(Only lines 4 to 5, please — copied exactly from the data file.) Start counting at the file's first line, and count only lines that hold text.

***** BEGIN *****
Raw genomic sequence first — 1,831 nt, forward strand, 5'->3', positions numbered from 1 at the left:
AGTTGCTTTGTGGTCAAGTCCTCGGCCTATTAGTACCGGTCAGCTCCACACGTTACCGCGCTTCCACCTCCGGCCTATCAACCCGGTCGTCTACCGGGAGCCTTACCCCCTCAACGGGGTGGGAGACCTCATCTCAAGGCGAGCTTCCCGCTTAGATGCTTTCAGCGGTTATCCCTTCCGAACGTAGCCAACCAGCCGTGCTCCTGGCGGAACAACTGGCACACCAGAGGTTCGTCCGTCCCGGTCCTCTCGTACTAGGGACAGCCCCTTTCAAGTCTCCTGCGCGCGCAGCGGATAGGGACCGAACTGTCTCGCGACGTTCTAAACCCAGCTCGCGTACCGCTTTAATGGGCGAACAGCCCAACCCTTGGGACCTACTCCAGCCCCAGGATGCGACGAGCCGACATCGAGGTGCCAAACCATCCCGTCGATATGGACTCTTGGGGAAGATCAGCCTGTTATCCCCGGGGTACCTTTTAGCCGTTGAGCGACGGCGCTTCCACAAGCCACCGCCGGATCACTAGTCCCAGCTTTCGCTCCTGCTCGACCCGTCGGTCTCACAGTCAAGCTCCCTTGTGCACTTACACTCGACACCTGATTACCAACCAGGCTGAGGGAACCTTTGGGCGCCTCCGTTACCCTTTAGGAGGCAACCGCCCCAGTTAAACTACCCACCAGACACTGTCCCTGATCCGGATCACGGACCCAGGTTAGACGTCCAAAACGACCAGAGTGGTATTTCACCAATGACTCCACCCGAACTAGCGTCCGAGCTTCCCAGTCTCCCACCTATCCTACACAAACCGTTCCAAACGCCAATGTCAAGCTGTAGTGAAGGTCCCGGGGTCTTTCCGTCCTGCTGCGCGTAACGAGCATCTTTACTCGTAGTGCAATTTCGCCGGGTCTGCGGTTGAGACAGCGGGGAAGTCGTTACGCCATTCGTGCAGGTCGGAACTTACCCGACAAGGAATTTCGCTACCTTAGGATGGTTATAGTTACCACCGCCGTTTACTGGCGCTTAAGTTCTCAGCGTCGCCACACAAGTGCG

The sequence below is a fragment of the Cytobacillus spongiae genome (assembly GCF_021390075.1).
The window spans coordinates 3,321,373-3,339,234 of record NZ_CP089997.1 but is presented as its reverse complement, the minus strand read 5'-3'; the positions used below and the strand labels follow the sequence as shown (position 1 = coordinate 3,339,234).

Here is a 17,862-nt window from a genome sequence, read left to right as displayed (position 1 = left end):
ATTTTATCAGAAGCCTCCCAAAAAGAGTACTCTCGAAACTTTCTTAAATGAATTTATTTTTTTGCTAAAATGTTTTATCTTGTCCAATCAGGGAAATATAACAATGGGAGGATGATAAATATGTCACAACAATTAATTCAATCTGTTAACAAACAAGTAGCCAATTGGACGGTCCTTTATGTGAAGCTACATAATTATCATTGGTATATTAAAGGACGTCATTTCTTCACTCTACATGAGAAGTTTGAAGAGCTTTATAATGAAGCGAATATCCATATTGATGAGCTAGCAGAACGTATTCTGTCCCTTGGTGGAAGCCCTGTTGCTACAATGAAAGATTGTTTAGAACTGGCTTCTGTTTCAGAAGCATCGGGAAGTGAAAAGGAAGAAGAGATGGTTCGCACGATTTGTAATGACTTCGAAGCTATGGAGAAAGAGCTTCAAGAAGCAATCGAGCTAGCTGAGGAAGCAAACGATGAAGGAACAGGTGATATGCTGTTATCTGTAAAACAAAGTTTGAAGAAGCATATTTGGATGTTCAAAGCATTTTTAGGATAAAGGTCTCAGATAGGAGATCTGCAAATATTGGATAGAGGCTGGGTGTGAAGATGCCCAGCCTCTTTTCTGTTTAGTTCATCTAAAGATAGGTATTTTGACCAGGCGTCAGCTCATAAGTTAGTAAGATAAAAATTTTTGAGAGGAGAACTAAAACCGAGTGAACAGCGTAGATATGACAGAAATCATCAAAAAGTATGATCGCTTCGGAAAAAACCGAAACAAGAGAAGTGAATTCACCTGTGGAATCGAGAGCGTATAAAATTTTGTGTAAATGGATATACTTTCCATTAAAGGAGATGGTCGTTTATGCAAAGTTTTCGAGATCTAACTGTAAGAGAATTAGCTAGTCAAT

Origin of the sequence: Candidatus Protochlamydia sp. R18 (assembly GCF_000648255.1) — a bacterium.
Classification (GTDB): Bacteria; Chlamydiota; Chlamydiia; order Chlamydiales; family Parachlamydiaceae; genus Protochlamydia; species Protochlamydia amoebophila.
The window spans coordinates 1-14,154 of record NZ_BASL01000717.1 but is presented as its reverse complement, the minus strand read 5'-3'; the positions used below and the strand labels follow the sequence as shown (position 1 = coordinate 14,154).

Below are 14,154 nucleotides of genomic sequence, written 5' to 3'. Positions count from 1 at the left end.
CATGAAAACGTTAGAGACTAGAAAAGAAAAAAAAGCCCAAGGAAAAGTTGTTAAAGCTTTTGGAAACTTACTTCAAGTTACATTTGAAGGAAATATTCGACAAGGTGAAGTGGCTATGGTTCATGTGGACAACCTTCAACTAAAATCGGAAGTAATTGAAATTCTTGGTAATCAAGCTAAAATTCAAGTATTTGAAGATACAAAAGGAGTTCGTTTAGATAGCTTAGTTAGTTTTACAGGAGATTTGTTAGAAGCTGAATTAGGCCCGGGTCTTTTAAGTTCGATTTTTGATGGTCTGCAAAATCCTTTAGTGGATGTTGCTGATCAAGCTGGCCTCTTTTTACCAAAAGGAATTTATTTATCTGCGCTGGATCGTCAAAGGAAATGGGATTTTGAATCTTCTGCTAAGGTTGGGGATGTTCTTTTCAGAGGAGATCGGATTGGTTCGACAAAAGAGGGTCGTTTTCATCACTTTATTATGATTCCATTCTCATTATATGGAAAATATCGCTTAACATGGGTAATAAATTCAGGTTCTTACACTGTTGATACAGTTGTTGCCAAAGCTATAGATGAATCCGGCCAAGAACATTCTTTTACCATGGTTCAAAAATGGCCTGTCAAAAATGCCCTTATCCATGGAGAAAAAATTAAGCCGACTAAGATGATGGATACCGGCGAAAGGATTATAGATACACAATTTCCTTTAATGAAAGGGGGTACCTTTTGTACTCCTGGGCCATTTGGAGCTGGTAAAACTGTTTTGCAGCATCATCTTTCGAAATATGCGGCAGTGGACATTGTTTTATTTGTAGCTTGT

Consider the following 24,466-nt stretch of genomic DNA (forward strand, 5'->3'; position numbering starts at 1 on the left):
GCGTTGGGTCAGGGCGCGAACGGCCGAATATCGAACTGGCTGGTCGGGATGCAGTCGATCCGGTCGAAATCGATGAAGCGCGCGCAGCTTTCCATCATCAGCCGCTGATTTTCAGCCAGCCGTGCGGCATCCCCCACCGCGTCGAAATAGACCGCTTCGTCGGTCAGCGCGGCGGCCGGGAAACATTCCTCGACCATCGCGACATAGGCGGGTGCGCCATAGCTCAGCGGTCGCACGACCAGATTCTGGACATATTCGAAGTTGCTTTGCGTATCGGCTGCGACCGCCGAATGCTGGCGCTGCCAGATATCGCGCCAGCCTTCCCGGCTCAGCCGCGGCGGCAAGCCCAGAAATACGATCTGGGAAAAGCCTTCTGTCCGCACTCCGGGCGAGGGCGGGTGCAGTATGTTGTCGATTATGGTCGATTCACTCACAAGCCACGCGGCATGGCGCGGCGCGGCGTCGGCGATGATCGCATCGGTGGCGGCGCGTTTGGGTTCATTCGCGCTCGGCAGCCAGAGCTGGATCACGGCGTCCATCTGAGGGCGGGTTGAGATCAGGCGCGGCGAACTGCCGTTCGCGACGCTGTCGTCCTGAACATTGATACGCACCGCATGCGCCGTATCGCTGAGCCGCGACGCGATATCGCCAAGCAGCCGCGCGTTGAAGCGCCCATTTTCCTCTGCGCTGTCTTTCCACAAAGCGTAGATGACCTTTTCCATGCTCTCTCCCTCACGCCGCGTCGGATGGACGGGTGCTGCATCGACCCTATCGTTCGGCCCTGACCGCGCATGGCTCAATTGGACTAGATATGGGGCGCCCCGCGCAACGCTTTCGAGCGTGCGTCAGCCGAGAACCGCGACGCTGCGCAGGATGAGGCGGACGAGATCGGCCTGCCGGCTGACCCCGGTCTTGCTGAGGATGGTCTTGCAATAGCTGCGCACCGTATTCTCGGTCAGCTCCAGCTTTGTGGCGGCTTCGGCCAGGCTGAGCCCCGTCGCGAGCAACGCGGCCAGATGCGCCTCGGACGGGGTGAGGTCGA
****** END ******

The window spans coordinates 3,321,373-3,339,234 of record NZ_CP089997.1 but is presented as its reverse complement, the minus strand read 5'-3'; the positions used below and the strand labels follow the sequence as shown (position 1 = coordinate 3,339,234).

Here is a 17,862-nt window from a genome sequence, read left to right as displayed (position 1 = left end):